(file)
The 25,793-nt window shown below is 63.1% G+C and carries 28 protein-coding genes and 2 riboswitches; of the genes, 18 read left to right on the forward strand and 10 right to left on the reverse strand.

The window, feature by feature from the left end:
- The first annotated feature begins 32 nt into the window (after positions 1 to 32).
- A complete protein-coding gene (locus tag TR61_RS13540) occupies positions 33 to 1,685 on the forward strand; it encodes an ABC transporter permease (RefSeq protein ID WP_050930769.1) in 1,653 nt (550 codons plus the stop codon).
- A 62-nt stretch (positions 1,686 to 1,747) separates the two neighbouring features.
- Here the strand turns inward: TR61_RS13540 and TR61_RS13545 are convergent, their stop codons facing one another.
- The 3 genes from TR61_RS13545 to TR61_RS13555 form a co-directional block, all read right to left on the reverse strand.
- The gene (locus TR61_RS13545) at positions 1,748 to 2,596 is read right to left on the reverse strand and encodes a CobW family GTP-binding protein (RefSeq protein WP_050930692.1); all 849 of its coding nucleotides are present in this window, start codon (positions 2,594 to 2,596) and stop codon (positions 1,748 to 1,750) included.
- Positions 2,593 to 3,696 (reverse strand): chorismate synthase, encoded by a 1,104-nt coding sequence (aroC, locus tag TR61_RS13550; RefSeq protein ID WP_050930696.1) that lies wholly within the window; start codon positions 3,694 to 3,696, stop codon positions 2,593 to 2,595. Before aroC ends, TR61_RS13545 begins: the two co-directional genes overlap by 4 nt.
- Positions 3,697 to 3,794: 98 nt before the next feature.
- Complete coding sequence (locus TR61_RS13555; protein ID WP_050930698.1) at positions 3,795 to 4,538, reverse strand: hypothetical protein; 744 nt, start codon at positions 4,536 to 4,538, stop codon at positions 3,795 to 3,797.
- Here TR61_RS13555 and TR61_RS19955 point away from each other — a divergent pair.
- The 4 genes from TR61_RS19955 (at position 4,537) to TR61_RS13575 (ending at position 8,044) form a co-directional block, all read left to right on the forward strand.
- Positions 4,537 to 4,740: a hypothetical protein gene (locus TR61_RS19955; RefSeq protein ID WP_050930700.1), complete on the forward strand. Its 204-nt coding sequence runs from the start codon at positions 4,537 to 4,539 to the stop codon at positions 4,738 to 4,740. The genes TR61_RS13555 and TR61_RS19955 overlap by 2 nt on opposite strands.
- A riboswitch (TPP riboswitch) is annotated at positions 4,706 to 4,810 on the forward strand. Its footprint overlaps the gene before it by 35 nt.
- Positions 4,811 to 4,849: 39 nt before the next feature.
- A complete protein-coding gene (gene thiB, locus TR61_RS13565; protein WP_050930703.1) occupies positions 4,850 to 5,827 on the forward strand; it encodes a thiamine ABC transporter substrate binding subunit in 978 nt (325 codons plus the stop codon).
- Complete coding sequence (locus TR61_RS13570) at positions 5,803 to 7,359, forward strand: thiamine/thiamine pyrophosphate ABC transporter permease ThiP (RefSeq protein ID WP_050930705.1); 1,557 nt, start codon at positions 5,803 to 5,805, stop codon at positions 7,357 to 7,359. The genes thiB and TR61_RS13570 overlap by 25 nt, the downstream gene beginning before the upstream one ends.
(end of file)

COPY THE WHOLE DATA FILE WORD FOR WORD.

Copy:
The 25,793-nt window shown below is 63.1% G+C and carries 28 protein-coding genes and 2 riboswitches; of the genes, 18 read left to right on the forward strand and 10 right to left on the reverse strand.

The window, feature by feature from the left end:
- The first annotated feature begins 32 nt into the window (after positions 1 to 32).
- A complete protein-coding gene (locus tag TR61_RS13540) occupies positions 33 to 1,685 on the forward strand; it encodes an ABC transporter permease (RefSeq protein ID WP_050930769.1) in 1,653 nt (550 codons plus the stop codon).
- A 62-nt stretch (positions 1,686 to 1,747) separates the two neighbouring features.
- Here the strand turns inward: TR61_RS13540 and TR61_RS13545 are convergent, their stop codons facing one another.
- The 3 genes from TR61_RS13545 to TR61_RS13555 form a co-directional block, all read right to left on the reverse strand.
- The gene (locus TR61_RS13545) at positions 1,748 to 2,596 is read right to left on the reverse strand and encodes a CobW family GTP-binding protein (RefSeq protein WP_050930692.1); all 849 of its coding nucleotides are present in this window, start codon (positions 2,594 to 2,596) and stop codon (positions 1,748 to 1,750) included.
- Positions 2,593 to 3,696 (reverse strand): chorismate synthase, encoded by a 1,104-nt coding sequence (aroC, locus tag TR61_RS13550; RefSeq protein ID WP_050930696.1) that lies wholly within the window; start codon positions 3,694 to 3,696, stop codon positions 2,593 to 2,595. Before aroC ends, TR61_RS13545 begins: the two co-directional genes overlap by 4 nt.
- Positions 3,697 to 3,794: 98 nt before the next feature.
- Complete coding sequence (locus TR61_RS13555; protein ID WP_050930698.1) at positions 3,795 to 4,538, reverse strand: hypothetical protein; 744 nt, start codon at positions 4,536 to 4,538, stop codon at positions 3,795 to 3,797.
- Here TR61_RS13555 and TR61_RS19955 point away from each other — a divergent pair.
- The 4 genes from TR61_RS19955 (at position 4,537) to TR61_RS13575 (ending at position 8,044) form a co-directional block, all read left to right on the forward strand.
- Positions 4,537 to 4,740: a hypothetical protein gene (locus TR61_RS19955; RefSeq protein ID WP_050930700.1), complete on the forward strand. Its 204-nt coding sequence runs from the start codon at positions 4,537 to 4,539 to the stop codon at positions 4,738 to 4,740. The genes TR61_RS13555 and TR61_RS19955 overlap by 2 nt on opposite strands.
- A riboswitch (TPP riboswitch) is annotated at positions 4,706 to 4,810 on the forward strand. Its footprint overlaps the gene before it by 35 nt.
- Positions 4,811 to 4,849: 39 nt before the next feature.
- A complete protein-coding gene (gene thiB, locus TR61_RS13565; protein WP_050930703.1) occupies positions 4,850 to 5,827 on the forward strand; it encodes a thiamine ABC transporter substrate binding subunit in 978 nt (325 codons plus the stop codon).
- Complete coding sequence (locus TR61_RS13570) at positions 5,803 to 7,359, forward strand: thiamine/thiamine pyrophosphate ABC transporter permease ThiP (RefSeq protein ID WP_050930705.1); 1,557 nt, start codon at positions 5,803 to 5,805, stop codon at positions 7,357 to 7,359. The genes thiB and TR61_RS13570 overlap by 25 nt, the downstream gene beginning before the upstream one ends.